Canadians are frequently—and rightly—proud of the philosophy that underpins our universal health care system. Speaking at Parkland Institute’s recent conference, journalist and political commentator Linda McQuaig declared that “Medicare enshrines the principle of equality—this is the very opposite of the neoliberal agenda, in which you only get what you can afford.” Unlike other aspects of our market-oriented society, which privilege elites, “When it comes to health care, they can’t buy their way to the front of the line or through the front door. No wonder they’re angry!”
And yet, across Canada, some health care providers have found ways to commercialize medicine while professing to remain within the bounds of the Canada Health Act (CHA). Accessory fees, block fees, private surgical fees, and membership fees are all prevalent attempts to profit from the ill, the injured, and the “worried well.” We often forget that a line exists between free, universally accessible, medically necessary care and complementary, alternative, cosmetic, or preventative care—a line predicated not on the basis of need, but on the ability to pay. Moreover, this line is frequently—and deliberately—blurred by various private, for-profit healthcare services.
Blurred Lines, a new report released by Parkland Institute earlier this week, looks specifically at the phenomenon of private membership clinics in Alberta, which charge annual membership fees for combined physician and complementary practitioner care. Between 2012 and 2014, three such clinics underwent audits by Alberta Health to determine if their billing practices and access policies violated the CHA. Another such audit—of the Copeman Health Clinics in Edmonton and Calgary—is currently underway. Based on documents obtained under freedom of information requests, the report explores the audits process surrounding membership clinics, and asks whether there are sufficient measures in Alberta to ensure that the spirit of the CHA, as much as the letter of the law, is being upheld.
When is a medical clinic not a clinic?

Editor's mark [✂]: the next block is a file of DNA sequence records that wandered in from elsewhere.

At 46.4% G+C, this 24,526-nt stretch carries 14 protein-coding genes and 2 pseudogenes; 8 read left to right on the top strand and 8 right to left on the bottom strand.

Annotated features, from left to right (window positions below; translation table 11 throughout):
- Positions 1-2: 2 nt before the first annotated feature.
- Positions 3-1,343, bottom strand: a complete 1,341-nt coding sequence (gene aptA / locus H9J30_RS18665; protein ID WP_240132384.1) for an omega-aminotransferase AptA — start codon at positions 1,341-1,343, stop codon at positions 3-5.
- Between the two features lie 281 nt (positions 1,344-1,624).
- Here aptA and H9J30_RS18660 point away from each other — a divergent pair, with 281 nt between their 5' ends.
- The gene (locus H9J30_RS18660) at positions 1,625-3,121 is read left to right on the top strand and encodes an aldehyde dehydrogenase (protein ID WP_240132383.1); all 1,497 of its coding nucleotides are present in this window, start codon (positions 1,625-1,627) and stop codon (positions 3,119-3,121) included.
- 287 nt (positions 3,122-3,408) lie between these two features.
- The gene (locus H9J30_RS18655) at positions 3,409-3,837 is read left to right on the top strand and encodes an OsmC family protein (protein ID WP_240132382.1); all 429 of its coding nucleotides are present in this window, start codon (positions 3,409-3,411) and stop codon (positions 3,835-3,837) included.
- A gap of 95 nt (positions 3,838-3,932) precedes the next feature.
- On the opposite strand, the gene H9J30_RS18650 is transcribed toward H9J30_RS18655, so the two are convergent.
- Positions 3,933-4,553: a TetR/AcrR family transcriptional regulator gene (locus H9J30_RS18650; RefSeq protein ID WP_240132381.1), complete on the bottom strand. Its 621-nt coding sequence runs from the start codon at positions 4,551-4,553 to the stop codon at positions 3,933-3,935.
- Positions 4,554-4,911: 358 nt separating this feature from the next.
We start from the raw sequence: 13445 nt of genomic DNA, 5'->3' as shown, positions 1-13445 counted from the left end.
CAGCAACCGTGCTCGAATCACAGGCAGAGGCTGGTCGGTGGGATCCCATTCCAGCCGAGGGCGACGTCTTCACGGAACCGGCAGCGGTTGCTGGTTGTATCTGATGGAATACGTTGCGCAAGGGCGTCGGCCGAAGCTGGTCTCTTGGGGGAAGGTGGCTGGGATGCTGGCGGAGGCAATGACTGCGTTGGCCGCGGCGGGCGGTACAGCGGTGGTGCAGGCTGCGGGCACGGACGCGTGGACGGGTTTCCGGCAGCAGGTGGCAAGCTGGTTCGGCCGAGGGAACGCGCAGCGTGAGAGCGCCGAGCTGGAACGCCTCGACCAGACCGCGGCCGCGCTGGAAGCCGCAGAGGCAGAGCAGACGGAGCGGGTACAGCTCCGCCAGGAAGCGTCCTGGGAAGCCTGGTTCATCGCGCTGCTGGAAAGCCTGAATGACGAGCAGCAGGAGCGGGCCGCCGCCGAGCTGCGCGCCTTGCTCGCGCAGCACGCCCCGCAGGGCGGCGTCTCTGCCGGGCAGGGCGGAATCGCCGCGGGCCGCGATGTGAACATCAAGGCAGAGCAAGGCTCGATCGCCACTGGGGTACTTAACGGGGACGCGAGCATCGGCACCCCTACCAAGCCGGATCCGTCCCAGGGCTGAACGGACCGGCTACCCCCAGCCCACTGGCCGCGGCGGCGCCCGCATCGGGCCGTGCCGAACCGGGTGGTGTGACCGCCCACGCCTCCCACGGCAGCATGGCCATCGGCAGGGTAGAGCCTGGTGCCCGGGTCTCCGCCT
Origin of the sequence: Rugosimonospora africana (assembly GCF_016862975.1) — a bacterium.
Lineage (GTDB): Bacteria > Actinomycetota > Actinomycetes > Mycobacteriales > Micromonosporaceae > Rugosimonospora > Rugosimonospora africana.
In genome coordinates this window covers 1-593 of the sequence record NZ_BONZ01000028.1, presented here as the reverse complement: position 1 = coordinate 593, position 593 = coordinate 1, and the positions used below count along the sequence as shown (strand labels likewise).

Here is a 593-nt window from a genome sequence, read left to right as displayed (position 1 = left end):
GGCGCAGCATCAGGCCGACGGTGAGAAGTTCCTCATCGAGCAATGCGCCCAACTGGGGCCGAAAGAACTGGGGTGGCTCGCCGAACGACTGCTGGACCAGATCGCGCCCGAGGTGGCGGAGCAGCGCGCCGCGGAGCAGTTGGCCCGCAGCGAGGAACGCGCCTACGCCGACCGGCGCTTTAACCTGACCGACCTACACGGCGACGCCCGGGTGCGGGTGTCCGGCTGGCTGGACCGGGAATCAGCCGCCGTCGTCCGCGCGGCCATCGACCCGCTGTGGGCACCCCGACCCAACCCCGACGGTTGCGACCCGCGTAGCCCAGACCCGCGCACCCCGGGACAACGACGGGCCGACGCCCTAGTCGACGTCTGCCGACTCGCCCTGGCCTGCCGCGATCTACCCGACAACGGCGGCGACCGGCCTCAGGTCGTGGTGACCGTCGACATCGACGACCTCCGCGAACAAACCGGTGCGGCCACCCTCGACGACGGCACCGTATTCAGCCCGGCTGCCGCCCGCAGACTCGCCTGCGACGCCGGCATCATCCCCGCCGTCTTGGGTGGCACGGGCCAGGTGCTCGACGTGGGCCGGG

When I walked in and found myself in a spa—complete with gourmet coffee, crystal chandeliers, and soft lighting—I assumed I was at the wrong location. This was certainly not my local walk-in clinic, with its uncomfortable chairs and faint antiseptic smell. Another notable difference: unlike the perpetually packed walk-in clinic, full of people on their only day off waiting hours to see a doctor, this place was virtually empty.
“There’s no waiting here,” my guide chirped. It didn’t take long to understand why.
The concierge clinic I visited in a south Edmonton suburb operates on a membership basis. While some services are offered a la carte—cosmetic procedures and “boutique” diagnostic tests—most of the clinic's approximately 300 patients paid an annual membership fee between $1,900 and $8,500 for the privilege of accessing this “personalized” and “preventative” healthcare. The benefits range from “comprehensive” medical and psychological assessments, to nutritional consultations and body composition analysis, to state-of-the-art genetic screening. After-hours support from the physicians and other health-care providers, “timely” access to prescription refills, and “annual facility access … scheduled for the member’s convenience” convey the impression that this clinic is providing faster and higher-quality care than your average GP.
Yet, the fine print is telling: “Our membership fees are for medical, lifestyle, and other services not covered by your provincial health care plan. Medical services that would ordinarily be covered will be billed to AHCIP [Alberta Health Care Insurance Plan].” In other words, because it remains illegal to pay for medically necessary primary care in Alberta, such clinics insist that you are not paying for medical care but for the extras. I asked my guide (the clinic’s sales director) what they can do for patients (“clients”) who come in seeking help for bronchitis, for example. “Well, certainly our physician here can see you, if you are more comfortable with them than your family doctor, but that’s not really what we do … more often we would suggest for those kinds of things to visit the public clinic”—the walk-in clinic, which is literally across the parking lot, is owned by the same company. They apparently send many of their patients, concerned about cardiac risk factors or a predisposition for certain types of cancer, across to the private clinic for out-of-pocket testing.